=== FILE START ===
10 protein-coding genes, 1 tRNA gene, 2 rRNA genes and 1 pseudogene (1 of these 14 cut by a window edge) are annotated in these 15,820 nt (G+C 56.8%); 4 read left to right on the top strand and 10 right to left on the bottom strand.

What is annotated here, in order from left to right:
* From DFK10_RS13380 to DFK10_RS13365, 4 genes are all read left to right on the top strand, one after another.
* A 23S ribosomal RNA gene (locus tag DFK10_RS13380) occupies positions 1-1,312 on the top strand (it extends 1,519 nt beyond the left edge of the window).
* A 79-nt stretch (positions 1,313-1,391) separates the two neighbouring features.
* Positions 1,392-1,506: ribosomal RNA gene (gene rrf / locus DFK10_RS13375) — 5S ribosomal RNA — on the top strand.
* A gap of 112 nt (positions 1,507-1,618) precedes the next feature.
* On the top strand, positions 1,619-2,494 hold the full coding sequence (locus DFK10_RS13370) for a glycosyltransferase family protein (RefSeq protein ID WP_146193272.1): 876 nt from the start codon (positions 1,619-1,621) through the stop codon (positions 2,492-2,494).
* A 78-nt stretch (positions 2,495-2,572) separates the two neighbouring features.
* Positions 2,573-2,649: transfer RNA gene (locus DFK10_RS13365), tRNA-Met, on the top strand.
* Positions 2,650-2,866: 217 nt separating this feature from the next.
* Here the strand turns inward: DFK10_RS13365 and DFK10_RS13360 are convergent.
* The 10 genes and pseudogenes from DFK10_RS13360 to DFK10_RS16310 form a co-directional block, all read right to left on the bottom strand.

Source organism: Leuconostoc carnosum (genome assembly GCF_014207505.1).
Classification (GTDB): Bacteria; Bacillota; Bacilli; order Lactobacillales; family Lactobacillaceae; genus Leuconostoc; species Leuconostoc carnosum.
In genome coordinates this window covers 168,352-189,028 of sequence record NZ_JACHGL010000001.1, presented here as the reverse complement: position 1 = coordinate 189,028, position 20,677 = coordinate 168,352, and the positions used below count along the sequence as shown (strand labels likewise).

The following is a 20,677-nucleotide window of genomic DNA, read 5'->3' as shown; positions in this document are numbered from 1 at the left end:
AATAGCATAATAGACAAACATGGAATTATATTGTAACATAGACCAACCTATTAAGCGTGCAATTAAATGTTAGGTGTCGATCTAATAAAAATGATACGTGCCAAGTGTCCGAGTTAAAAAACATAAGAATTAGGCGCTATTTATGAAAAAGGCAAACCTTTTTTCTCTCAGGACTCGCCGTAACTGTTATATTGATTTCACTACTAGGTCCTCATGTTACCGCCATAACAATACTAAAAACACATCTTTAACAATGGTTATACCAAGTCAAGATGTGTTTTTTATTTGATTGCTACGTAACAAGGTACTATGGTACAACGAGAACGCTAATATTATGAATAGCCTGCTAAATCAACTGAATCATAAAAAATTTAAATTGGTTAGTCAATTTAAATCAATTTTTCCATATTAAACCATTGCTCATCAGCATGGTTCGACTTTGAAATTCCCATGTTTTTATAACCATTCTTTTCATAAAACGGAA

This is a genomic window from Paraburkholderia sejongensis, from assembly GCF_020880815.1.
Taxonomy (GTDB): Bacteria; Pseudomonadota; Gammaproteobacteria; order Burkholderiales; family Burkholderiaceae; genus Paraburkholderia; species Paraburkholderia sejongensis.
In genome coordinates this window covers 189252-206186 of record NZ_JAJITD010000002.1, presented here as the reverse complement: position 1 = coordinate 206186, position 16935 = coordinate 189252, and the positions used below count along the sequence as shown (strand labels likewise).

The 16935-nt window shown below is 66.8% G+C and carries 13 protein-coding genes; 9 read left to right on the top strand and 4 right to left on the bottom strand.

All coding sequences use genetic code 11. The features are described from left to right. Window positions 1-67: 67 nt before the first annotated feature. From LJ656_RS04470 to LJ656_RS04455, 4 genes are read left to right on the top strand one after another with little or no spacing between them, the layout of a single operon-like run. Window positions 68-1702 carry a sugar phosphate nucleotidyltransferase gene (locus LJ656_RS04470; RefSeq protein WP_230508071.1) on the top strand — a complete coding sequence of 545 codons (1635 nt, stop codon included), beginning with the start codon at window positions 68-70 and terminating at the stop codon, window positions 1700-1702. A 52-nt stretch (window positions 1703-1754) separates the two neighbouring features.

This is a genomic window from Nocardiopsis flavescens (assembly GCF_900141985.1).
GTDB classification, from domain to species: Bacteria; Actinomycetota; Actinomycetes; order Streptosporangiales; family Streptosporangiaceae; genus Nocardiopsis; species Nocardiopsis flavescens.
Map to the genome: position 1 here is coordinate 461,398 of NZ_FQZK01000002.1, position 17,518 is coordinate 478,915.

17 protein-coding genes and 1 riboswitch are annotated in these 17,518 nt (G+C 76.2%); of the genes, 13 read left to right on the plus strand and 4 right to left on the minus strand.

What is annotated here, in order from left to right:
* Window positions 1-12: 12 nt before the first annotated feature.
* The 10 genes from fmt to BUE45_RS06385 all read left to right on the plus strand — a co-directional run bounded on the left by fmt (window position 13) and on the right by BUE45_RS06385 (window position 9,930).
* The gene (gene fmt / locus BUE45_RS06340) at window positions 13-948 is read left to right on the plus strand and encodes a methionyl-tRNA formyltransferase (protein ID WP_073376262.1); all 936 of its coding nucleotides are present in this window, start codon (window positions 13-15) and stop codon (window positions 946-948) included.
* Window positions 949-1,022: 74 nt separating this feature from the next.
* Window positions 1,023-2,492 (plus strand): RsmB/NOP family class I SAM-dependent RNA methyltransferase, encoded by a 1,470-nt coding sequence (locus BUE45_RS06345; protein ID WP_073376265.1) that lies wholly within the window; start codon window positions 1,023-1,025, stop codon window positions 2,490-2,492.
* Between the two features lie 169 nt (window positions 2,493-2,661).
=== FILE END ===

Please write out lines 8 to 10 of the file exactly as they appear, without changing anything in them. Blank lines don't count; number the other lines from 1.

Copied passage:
* On the top strand, positions 1,619-2,494 hold the full coding sequence (locus DFK10_RS13370) for a glycosyltransferase family protein (RefSeq protein ID WP_146193272.1): 876 nt from the start codon (positions 1,619-1,621) through the stop codon (positions 2,492-2,494).
* A 78-nt stretch (positions 2,495-2,572) separates the two neighbouring features.
* Positions 2,573-2,649: transfer RNA gene (locus DFK10_RS13365), tRNA-Met, on the top strand.